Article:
De Lepeleere S, De Bourdeaudhuij I, Cardon G, Verloigne M. Do specific parenting practices and related parental self-efficacy associate with physical activity and screen time among primary schoolchildren? A cross-sectional study in Belgium. BMJ Open 2015;5:e007209.
Verloigne M, Van Lippevelde W, Maes L, Yıldırım M, Chinapaw M, Manios Y, et al.
Levels of physical activity and sedentary time among 10- to 12-year-old boys and girls across 5 European countries using accelerometers: An observational study within the ENERGY-project. Int J Behav Nutr Phys Act 2012;9:34.
Coombs N, Shelton N, Rowlands A, Stamatakis E. Children's and adolescents' sedentary behaviour in relation to socioeconomic position. J Epidemiol Community Health 2013;67:868-74.
Cohen KE, Morgan PJ, Plotnikoff RC, Callister R, Lubans DR. Fundamental movement skills and physical activity among children living in low-income communities: A cross-sectional study. Int J Behav Nutr Phys Act 2014;11:49.
Pereira MA, FitzerGerald SJ, Gregg EW, Joswiak ML, Ryan WJ, Suminski RR, et al.
A collection of physical activity questionnaires for health-related research. Med Sci Sports Exerc 1997;29:S1-205.
Kriska AM, Bennett PH. An epidemiological perspective of the relationship between physical activity and NIDDM: From activity assessment to intervention. Diabetes Metab Rev 1992;8:355-72.
Momenan AA, Delshad M, Sarbazi N, Rezaei Ghaleh N, Ghanbarian A, Azizi F, et al.
Reliability and validity of the modifiable activity questionnaire (MAQ) in an Iranian urban adult population. Arch Iran Med 2012;15:279-82.
Delshad M, Ghanbarian A, Ghaleh NR, Amirshekari G, Askari S, Azizi F, et al.
Reliability and validity of the modifiable activity questionnaire for an Iranian urban adolescent population. Int J Prev Med 2015;6:3.
] [Full text]
U.S. Department of Health and Human Services. Physical Activity and Health: A Report of the Surgeon General. Atlanta, GA: U.S. Department of Health and Human Services, Centers for Disease Control and Prevention, National Center for Chronic Disease Prevention and Health Promotion, 1996.
Broderick CR, Herbert RD, Latimer J, van Doorn N. Patterns of physical activity in children with haemophilia. Haemophilia 2013;19:59-64.
Nixon PA, Orenstein DM, Kelsey SF. Habitual physical activity in children and adolescents with cystic fibrosis. Med Sci Sports Exerc 2001;33:30-5.
O'Donnell O, Van Doorslaer E, Wagstaff A, Lindelow M. Analyzing Health Equity using Household Survey Data: A Guide to Techniques and their Implementation. Washington, D.C.: The World Bank; 2007.
Moradi G, Mohammad K, Majdzadeh R, Ardakani HM, Naieni KH. Socioeconomic inequality of non-communicable risk factors among people living in Kurdistan province, Islamic republic of iran. Int J Prev Med 2013;4:671-83.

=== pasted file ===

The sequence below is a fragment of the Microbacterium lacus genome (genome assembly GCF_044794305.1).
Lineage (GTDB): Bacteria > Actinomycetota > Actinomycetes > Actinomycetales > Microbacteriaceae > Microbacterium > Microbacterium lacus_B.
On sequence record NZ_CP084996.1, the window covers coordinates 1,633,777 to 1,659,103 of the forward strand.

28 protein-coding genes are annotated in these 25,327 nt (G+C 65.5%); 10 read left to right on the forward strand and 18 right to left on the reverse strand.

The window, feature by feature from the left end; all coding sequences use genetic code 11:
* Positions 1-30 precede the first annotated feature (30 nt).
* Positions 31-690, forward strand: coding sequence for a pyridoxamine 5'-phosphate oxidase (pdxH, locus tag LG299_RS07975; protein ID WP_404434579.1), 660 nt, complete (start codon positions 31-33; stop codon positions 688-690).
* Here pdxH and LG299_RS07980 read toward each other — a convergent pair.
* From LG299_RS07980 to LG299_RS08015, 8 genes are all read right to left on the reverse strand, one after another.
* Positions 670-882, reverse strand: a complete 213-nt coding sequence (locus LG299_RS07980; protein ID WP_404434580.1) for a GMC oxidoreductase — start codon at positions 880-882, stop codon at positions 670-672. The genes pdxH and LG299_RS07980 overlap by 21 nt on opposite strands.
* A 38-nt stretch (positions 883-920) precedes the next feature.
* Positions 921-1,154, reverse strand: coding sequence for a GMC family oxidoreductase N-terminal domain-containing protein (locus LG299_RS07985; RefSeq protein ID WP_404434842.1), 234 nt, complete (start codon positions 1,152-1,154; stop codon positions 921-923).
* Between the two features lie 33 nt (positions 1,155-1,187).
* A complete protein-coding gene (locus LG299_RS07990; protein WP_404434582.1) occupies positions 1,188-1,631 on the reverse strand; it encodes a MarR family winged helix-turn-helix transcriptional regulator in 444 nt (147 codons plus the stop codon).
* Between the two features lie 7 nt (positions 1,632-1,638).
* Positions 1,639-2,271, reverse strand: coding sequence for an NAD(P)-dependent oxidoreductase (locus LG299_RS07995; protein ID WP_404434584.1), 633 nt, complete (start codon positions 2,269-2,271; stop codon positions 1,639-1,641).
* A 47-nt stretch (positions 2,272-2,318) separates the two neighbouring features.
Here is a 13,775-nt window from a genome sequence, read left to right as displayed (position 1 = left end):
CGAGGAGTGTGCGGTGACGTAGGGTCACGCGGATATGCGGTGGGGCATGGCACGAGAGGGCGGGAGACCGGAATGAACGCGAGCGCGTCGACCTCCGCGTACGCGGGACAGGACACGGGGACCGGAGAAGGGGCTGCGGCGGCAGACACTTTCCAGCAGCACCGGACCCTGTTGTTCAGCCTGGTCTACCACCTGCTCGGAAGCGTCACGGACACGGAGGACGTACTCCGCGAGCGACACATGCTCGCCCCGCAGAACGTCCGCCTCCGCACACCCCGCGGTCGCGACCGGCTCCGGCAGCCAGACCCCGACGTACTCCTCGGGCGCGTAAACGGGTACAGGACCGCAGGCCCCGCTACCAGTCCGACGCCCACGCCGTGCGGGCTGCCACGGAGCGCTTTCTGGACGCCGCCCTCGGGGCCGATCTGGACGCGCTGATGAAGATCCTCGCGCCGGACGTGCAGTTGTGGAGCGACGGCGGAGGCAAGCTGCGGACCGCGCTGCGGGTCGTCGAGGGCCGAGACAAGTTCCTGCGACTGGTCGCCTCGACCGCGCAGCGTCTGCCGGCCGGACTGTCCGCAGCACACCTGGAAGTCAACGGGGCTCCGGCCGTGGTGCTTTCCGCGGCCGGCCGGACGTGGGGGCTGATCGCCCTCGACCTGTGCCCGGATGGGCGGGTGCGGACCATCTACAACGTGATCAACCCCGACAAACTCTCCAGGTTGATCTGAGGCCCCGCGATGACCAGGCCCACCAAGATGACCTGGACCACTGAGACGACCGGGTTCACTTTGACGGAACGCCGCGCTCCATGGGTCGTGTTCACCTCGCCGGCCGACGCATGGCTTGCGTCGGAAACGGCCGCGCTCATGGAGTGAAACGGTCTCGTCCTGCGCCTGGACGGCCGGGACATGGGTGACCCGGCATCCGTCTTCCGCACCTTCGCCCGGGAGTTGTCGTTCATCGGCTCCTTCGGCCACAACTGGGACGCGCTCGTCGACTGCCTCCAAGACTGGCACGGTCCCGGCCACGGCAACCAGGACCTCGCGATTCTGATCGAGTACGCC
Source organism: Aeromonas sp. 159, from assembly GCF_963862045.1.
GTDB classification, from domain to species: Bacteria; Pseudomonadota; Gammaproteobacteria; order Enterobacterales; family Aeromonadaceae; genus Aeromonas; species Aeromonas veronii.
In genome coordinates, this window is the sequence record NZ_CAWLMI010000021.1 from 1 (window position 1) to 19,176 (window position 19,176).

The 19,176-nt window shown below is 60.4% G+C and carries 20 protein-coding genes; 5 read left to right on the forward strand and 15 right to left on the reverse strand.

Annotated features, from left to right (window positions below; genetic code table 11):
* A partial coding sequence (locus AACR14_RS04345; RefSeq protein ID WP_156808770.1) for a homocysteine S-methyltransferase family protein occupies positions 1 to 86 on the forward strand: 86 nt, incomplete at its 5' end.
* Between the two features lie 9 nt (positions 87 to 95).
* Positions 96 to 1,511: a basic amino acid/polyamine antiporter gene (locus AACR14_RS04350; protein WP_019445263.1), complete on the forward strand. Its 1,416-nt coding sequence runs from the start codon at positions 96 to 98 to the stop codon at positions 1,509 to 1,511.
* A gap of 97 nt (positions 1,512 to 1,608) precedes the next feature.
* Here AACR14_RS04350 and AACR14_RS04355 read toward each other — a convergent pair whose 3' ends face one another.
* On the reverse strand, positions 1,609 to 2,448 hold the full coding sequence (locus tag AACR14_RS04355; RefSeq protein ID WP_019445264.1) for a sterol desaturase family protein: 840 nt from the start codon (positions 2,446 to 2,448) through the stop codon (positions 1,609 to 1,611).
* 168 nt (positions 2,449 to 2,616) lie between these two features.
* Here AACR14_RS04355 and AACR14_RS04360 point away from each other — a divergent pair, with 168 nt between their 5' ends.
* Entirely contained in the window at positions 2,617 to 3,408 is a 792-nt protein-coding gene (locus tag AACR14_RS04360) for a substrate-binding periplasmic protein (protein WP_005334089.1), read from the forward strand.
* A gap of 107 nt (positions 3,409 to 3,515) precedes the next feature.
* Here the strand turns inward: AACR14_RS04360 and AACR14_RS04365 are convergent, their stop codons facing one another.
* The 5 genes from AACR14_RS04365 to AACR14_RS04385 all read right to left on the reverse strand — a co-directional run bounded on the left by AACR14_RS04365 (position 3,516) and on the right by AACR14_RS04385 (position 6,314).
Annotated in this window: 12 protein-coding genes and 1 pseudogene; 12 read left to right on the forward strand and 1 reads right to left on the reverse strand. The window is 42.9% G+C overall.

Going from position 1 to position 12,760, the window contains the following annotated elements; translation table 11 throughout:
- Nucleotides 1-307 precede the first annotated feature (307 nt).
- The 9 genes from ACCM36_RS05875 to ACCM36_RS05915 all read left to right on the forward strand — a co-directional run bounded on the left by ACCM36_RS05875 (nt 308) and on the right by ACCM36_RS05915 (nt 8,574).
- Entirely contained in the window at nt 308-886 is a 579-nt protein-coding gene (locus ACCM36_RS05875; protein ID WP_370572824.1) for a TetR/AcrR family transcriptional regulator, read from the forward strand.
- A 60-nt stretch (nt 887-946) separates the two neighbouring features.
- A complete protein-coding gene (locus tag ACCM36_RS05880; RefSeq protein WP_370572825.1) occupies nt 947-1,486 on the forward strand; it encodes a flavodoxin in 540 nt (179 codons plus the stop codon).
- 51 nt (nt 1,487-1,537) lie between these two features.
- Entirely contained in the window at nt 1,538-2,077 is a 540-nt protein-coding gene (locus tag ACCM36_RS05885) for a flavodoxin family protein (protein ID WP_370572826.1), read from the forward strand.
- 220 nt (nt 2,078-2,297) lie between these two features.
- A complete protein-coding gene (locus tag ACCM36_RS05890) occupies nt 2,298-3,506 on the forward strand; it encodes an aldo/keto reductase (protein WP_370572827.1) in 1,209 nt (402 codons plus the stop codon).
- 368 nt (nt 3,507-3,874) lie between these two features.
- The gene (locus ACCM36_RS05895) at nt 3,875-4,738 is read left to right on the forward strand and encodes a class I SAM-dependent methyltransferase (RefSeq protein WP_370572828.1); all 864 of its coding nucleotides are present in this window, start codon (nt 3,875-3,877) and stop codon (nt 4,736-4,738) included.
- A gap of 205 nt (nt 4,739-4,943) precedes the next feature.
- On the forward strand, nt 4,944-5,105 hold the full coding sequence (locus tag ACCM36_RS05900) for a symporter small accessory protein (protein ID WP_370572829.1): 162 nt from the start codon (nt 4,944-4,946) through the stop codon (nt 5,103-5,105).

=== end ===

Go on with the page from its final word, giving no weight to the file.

Gamache P, Pampalon R, Hamel D. Methodological Guide-The Material and Social Deprivation Index: A Summary. Institut National de Santé Publique Québec; 2010.
Bammann K, Gwozdz W, Lanfer A, Barba G, De Henauw S, Eiben G, et al.
Socioeconomic factors and childhood overweight in Europe: Results from the multi-centre IDEFICS study. Pediatr Obes 2013;8:1-2.
Veisani Y, Delpisheh A, Moradi G, Hassanzadeh J, Sayehmiri K. Inequality in addiction and mental disorders in 6818 suicide attempts: determine of positive contribution of determinants by decomposition method. Iran J of public health 2017;46:796-803.
Moradi G, Majdzadeh R, Mohammad K, Malekafzali H, Jafari S, Holakouie-Naieni K, et al.
Is the status of diabetes socioeconomic inequality changing in Kurdistan province, West of Iran? A comparison of two surveys. Med J Islam Repub Iran 2016;30:375.
Powell LM, Wada R, Krauss RC, Wang Y. Ethnic disparities in adolescent body mass index in the United States: The role of parental socioeconomic status and economic contextual factors. Soc Sci Med 2012;75:469-76.
Emamian MH, Zeraati H, Majdzadeh R, Shariati M, Hashemi H, Fotouhi A, et al.
The gap of visual impairment between economic groups in Shahroud, Iran: A Blinder-oaxaca decomposition. Am J Epidemiol 2011;173:1463-7.
Drenowatz C, Eisenmann JC, Pfeiffer KA, Welk G, Heelan K, Gentile D, et al.
Influence of socio-economic status on habitual physical activity and sedentary behavior in 8- to 11-year old children. BMC Public Health 2010;10:214.
Finger JD, Mensink GB, Banzer W, Lampert T, Tylleskär T. Physical activity, aerobic fitness and parental socio-economic position among adolescents: The german health interview and examination survey for children and adolescents 2003-2006 (KiGGS). Int J Behav Nutr Phys Act 2014;11:43.
Owen N, Salmon J, Koohsari MJ, Turrell G, Giles-Corti B. Sedentary behaviour and health: Mapping environmental and social contexts to underpin chronic disease prevention. Br J Sports Med 2014;48:174-7.
Yen IH, Kaplan GA. Poverty area residence and changes in physical activity level: Evidence from the alameda county study. Am J Public Health 1998;88:1709-12.
Ishii K, Shibata A, Adachi M, Nonoue K, Oka K. Gender and grade differences in objectively measured physical activity and sedentary behavior patterns among Japanese children and adolescents: A cross-sectional study. BMC Public Health 2015;15:1254.
[Table 1], [Table 2], [Table 3]